The Going's Gotten Tough, Who Do the Knicks Turn To?

Teams with the Knicks' talent level are going fair share of games. You have to accept that, but you don't have to accept games like the one the Knicks lost on Wednesday night. Even bad teams play hard and play with pride, and the Knicks didn't do either while the Nets were crushing them 115-89.

On Thursday, coach Mike D'Antoni pointed to a lack of mental toughness as the reason why the team allows games to get away from them like that.

"It's so easy for us to get distracted by a bad call or someone forcing a shot up or not rotating and helping out," D'Antoni said. "We get distracted. It lingers about three or four plays. A hardened veteran team does not succumb to those type of mistakes."

Hardened veteran teams also don't have rosters that look anything like the one coached by D'Antoni. Chris Duhon has started 48 games over the past two seasons, but was put in charge of running the team's offense and playing more minutes than he ever has before. He's breaking down, physically and mentally as well. Al Harrington and Larry Hughes have been traded like baseball cards throughout their career, mostly because they don't do the hardened veteran thing, and whatever mental toughness Nate Robinson has is lost in the pinball machine that is his brain.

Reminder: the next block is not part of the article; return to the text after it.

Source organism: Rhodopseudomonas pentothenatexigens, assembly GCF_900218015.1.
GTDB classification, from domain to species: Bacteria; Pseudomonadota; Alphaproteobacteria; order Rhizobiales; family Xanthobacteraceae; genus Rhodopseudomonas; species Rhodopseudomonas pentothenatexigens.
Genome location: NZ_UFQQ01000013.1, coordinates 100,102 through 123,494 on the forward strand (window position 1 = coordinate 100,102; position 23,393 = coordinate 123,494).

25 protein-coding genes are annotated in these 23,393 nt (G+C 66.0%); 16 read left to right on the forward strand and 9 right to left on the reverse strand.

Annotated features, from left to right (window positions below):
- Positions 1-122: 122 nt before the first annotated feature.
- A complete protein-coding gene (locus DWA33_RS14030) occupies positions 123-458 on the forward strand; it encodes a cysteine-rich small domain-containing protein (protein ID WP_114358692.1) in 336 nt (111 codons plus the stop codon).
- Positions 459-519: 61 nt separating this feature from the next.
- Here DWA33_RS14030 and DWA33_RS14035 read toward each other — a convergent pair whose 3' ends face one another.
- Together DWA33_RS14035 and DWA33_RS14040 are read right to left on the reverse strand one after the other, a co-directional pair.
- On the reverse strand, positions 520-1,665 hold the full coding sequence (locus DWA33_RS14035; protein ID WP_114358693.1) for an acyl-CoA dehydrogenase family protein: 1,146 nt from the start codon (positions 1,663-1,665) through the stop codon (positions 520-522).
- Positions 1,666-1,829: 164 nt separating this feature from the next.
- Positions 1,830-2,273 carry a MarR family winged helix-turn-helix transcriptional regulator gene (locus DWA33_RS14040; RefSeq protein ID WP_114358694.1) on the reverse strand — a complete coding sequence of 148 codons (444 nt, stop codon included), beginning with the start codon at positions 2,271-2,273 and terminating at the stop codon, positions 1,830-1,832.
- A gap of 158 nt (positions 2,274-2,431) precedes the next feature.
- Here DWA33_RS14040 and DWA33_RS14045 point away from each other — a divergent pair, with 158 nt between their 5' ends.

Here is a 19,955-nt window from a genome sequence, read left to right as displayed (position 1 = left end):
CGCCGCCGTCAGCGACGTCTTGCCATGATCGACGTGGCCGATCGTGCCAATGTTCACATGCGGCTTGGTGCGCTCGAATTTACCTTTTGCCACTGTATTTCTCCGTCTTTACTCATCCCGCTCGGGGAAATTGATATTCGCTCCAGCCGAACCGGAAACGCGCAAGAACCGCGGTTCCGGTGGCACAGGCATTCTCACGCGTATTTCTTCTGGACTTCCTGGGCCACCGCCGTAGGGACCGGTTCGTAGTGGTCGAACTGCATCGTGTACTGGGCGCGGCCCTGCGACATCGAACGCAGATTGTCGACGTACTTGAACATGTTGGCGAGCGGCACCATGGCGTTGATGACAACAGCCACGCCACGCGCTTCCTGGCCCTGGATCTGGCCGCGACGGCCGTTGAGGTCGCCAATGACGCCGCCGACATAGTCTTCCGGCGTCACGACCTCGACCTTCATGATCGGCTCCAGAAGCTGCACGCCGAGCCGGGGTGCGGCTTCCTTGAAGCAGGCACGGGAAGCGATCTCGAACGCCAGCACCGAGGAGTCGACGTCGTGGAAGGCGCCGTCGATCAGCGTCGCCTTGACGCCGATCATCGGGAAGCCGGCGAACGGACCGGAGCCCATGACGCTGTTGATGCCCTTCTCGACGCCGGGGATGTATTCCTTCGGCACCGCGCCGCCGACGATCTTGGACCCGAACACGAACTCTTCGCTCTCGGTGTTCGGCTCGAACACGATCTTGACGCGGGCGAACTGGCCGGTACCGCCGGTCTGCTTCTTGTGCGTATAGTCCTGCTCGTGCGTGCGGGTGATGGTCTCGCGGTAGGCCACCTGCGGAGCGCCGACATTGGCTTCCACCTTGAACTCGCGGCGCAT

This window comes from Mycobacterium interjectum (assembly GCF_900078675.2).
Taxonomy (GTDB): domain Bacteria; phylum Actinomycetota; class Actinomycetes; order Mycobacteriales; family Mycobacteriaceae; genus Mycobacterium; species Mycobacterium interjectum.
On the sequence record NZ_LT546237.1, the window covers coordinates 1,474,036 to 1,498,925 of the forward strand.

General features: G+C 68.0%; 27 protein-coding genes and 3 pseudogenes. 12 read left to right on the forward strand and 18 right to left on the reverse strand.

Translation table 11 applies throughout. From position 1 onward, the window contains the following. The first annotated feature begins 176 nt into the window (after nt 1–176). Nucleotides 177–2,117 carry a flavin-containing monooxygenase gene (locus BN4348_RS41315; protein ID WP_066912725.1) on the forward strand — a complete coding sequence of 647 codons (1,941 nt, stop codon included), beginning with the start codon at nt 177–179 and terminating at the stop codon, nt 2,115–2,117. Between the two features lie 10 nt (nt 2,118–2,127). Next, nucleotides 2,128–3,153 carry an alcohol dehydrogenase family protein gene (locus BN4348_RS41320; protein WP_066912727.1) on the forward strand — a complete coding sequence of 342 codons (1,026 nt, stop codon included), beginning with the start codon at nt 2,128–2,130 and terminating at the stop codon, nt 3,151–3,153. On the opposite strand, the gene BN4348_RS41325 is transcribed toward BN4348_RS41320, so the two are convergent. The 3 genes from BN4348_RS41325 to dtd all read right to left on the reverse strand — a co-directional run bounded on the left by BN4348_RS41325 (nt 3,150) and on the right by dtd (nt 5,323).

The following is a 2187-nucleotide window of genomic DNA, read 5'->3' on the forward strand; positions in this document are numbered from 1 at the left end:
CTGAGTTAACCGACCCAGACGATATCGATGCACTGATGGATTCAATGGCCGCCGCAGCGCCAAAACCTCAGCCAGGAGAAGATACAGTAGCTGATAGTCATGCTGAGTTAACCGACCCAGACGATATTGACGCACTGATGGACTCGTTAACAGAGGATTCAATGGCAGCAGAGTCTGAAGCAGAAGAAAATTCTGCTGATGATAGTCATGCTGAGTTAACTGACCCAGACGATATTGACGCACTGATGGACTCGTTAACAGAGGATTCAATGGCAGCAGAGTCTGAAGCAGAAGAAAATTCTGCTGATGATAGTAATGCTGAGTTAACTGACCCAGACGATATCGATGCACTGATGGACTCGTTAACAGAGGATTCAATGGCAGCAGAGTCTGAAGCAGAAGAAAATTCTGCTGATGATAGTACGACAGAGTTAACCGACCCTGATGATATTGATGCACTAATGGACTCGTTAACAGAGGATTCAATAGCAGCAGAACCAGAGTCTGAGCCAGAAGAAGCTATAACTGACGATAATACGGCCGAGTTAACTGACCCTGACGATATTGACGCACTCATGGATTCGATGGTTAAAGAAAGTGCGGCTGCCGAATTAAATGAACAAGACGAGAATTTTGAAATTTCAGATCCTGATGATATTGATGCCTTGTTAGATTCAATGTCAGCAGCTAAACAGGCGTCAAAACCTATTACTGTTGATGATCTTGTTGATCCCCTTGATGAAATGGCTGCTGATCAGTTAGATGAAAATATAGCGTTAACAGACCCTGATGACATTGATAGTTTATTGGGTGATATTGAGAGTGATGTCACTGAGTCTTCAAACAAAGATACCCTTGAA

Wilson Chandler's too young and Quentin Richardson's not good enough to play, which leaves David Lee. He plays the style of someone who could wear that leader tag, but will the rest of the team follow him? Does he even have the makeup?

He might not, because, often, you need to fail before you succeed. And not fail the way the Knicks failed across Lee's first three seasons, but fail the way it appears they will this season. That's how you learn what's necessary to get the five wins you let slip away and how you make the jump from also-ran to in the mix.  

Josh Alper is a writer living in New York City and is a contributor to and in addition to his duties for

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